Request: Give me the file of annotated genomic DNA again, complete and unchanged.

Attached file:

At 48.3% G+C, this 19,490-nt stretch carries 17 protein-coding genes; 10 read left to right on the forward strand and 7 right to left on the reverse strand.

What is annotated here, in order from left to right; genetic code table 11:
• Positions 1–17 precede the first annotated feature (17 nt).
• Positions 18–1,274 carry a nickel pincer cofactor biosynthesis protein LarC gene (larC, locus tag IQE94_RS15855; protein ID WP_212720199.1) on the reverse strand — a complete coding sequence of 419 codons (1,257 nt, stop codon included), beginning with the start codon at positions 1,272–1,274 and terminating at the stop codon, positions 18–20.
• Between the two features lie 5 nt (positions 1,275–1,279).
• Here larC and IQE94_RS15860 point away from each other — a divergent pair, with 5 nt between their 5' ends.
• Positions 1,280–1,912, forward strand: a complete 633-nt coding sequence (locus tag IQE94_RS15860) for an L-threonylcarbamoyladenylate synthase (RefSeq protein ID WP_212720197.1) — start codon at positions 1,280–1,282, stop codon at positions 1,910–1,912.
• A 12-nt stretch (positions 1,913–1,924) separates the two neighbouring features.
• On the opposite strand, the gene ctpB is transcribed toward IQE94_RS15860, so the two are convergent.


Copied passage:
At 48.3% G+C, this 19,490-nt stretch carries 17 protein-coding genes; 10 read left to right on the forward strand and 7 right to left on the reverse strand.

What is annotated here, in order from left to right; genetic code table 11:
• Positions 1–17 precede the first annotated feature (17 nt).
• Positions 18–1,274 carry a nickel pincer cofactor biosynthesis protein LarC gene (larC, locus tag IQE94_RS15855; protein ID WP_212720199.1) on the reverse strand — a complete coding sequence of 419 codons (1,257 nt, stop codon included), beginning with the start codon at positions 1,272–1,274 and terminating at the stop codon, positions 18–20.
• Between the two features lie 5 nt (positions 1,275–1,279).
• Here larC and IQE94_RS15860 point away from each other — a divergent pair, with 5 nt between their 5' ends.
• Positions 1,280–1,912, forward strand: a complete 633-nt coding sequence (locus tag IQE94_RS15860) for an L-threonylcarbamoyladenylate synthase (RefSeq protein ID WP_212720197.1) — start codon at positions 1,280–1,282, stop codon at positions 1,910–1,912.
• A 12-nt stretch (positions 1,913–1,924) separates the two neighbouring features.
• On the opposite strand, the gene ctpB is transcribed toward IQE94_RS15860, so the two are convergent.